By Mark Shepherd Tillman
There is undoubtedly talent to be found throughout this ten-track project, Expensive Ignorance, marking the outset of Rhawn B's musical career. To that point, perhaps the most important piece of information that could be conveyed to you in this review is that this album was engineered, written, and produced by Mr. B and him alone. Let that sink in for a minute. The significance of this accomplishment cannot be understated. In our present "Golden Age" of Hip-Hop and Rap, the challenge of drawing an audience is nearly insurmountable. In an environment permeated by phrases such as "instant classic" or "greatest ever" the life expectancy of an up-and-coming new artist's career is at an all time low.
Furthermore, it must be acknowledged that this album is a post-'To Pimp A Butterfly' release, a fact of apparent significance that will only be understood in time or may, conversely, hold little relevance at all after a few years. Right now though, today, this this is a big deal. Critic after critic has lauded the most recent work from Kendrick Lamar and how its impact has been and will be nothing short of biblical in scope. But what's the point? This echelon of universal acclaim will ultimately be followed by new and seasoned listeners alike being guided by a more critical ear. These listeners are searching for soul-baring lyrics, impeccable production and have a demand for a nearly flawless final product. Expertly and effortlessly tying together a myriad of different facets that comprise a finished album. The most impressive thing about Expensive Ignorance and Rhawn B. is that he released an album. Alone. Unlike any of our other favorite genre releases from the last five-ten years at least. Everyone else has a whole team of professionals at their back ensuring the quality of the effort. However, the determination and skill required to attain this goal has proven not to be enough. Ultimately, Mr. B. is a day late and a dollar short. Expensive Ignorance has several glaring flaws paired alongside far too few moments of success. But was the expense worth it?
Here's the breakdown: The beats are immediately catchy and full of sonic richness, though perhaps lacking in variety or significant originality. Rhawn B.'s flow is far from flawless but does contain a few gems. Lyrically, the best moments come from references to Rhawn's experience at the Los Angels Film Institute, the remaining lines feel dated and amateurish. Typically, I would take each song from a release and individually draw attention to the highs and lows within them. Here, I don't feel this is possible. While each and every song on this album would sound great blasted through expensive car speakers, there is little else to discuss about the individual tracks. Across the whole album, the message is the same lyrically. There is little to differentiate the the beats on each track, giving the feeling of them blending together. Lastly, the flow is decent at the best of times with no more than a single instance or two of any expertise on display.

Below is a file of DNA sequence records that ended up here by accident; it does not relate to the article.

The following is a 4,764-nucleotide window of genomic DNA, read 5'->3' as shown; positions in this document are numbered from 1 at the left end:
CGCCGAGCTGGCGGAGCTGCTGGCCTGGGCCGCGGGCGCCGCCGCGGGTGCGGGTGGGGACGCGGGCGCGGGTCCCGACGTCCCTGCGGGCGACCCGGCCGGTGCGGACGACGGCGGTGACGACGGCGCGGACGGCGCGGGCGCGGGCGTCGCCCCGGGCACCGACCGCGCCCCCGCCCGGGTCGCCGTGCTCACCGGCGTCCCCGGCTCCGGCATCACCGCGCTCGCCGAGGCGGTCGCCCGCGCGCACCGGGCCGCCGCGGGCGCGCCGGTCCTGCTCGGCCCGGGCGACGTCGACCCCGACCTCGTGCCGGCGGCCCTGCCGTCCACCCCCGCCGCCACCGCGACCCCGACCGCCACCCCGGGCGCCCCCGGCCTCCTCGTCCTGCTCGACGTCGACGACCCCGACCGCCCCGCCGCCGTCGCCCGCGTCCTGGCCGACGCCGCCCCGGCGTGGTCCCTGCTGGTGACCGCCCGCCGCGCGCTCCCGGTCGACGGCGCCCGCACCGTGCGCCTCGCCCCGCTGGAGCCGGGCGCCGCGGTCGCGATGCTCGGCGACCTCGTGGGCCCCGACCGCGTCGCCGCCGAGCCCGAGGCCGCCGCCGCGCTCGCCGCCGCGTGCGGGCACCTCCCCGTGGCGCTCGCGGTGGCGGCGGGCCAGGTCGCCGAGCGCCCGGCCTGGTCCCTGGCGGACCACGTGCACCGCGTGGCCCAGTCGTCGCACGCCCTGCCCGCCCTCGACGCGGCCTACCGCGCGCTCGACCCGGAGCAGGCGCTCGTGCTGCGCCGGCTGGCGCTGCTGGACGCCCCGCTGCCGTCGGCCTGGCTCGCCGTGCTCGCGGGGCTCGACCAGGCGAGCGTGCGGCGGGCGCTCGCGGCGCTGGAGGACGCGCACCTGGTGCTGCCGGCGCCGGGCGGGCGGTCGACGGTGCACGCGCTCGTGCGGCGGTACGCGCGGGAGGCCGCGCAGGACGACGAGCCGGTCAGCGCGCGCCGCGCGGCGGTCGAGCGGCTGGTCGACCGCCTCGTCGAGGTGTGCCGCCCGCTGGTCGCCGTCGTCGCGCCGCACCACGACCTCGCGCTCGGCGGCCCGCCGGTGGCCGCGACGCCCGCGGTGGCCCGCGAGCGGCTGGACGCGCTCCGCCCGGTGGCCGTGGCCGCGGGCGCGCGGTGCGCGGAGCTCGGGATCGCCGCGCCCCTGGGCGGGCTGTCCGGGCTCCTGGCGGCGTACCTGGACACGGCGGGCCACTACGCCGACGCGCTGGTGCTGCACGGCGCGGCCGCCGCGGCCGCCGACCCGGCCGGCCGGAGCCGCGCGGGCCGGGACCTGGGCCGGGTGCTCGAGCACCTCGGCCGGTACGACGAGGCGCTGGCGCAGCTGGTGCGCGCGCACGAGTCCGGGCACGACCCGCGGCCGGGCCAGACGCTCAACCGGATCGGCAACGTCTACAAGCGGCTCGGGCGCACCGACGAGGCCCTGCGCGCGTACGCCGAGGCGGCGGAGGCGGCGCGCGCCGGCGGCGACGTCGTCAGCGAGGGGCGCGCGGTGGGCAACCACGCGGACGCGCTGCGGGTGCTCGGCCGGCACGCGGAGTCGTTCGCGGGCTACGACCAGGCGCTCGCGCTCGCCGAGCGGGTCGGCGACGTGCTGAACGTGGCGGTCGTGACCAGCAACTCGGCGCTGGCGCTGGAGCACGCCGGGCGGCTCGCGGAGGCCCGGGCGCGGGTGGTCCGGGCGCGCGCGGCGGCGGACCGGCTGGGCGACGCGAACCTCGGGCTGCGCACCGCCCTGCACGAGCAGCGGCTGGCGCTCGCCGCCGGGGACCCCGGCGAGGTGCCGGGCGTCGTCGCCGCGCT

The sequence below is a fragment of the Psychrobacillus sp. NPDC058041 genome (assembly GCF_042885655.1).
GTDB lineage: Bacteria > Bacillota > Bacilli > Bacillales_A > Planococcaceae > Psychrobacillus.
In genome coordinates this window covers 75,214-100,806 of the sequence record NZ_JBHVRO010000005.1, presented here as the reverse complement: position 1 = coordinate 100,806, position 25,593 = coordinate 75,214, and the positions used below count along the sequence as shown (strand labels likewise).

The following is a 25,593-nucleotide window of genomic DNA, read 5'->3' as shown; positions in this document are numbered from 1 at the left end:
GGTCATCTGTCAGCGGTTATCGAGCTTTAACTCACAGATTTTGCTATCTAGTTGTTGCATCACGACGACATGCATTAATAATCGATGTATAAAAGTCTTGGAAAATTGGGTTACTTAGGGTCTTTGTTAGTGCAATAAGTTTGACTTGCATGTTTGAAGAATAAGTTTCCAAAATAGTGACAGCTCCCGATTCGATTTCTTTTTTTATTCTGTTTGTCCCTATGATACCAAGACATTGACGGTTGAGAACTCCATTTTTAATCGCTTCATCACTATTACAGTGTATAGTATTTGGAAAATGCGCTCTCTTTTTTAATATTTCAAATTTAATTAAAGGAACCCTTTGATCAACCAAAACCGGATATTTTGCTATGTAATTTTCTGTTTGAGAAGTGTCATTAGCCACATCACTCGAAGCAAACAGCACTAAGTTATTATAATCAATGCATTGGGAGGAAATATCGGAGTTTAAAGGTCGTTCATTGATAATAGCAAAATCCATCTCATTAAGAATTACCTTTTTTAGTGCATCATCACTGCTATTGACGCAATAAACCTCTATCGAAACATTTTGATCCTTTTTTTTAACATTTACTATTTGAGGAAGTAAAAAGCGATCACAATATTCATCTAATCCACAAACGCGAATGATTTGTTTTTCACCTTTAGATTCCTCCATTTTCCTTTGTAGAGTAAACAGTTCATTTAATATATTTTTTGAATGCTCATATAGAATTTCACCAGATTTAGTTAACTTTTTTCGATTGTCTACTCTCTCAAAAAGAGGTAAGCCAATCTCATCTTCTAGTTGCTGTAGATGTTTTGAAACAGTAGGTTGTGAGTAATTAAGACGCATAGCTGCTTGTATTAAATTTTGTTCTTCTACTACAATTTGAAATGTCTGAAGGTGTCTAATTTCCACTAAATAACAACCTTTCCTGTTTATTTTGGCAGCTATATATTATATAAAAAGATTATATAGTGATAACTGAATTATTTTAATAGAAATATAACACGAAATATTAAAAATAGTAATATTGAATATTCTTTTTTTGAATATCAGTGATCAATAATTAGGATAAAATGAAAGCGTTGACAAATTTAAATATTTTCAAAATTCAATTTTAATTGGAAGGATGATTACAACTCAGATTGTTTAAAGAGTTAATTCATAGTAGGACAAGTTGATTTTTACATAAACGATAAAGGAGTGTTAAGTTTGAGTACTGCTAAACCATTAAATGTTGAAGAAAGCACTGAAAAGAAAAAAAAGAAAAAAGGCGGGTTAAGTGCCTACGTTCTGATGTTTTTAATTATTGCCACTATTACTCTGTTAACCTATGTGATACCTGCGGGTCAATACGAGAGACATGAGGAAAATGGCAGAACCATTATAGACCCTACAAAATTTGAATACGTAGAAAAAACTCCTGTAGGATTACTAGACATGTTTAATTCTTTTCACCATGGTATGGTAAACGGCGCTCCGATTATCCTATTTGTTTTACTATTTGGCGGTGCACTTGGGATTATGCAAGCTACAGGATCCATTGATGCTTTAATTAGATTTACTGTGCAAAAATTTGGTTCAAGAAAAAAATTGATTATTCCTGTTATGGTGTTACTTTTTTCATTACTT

Regarding the beats, this is where I hope to see Rhawn find success in his career. While this album seems almost to be built on A$AP Rocky's unused library of beats there is something to be said for how dancy every single track is on this album. Were Mr. B.'s flow and lyrics more impressive this could sincerely be a quality release. Despite the lack in variety and easy comparisons to other current artists I can certainly say I enjoyed every one of the tracks Rhawn B. used to curate his rhymes.
This is where my enjoyment of the album ends. Rhawn B. employs some of the most trite and borderline-offensive imagery I have ever encountered from an artist. Despite what I'm sure was the artist's intent, this is the ignorance that was such an expense. There is very little deviation from the all-too-common themes of asserting superiority over one's piers and antagonists. The only time this trend is broken is on "Vibe Right" which finds itself coming across as misogynistic at best and even Cosbyesque to a degree. Again, the timing here doesn't help. But the implication of a man presenting a woman a substance of any kind to enhance intercourse harbors especially dark intentions when heard in the current social landscape. Despite the intention of the artist, this song was a pretty uncomfortable listen. As far as the flow is concerned, Rhawn B. sounds comfortable. This is not a positive quality as there is almost no instance of apparent challenge to his skills. While he makes it sound easy, it doesn't sound difficult.
Now, back to the positive. This is a talented individual, someone who took the skills they had and set out on their own to accomplish a goal or heed a calling. It's the dream to accomplish this goal. We all share it. For me, a critic, to tear down this accomplishment means nothing. Whether the artist is remembered for years to come or forgotten in a month is unimportant. Rhawn B. set out alone to make an album and succeeded. At the very worst there is only room for maturation and growth in his career.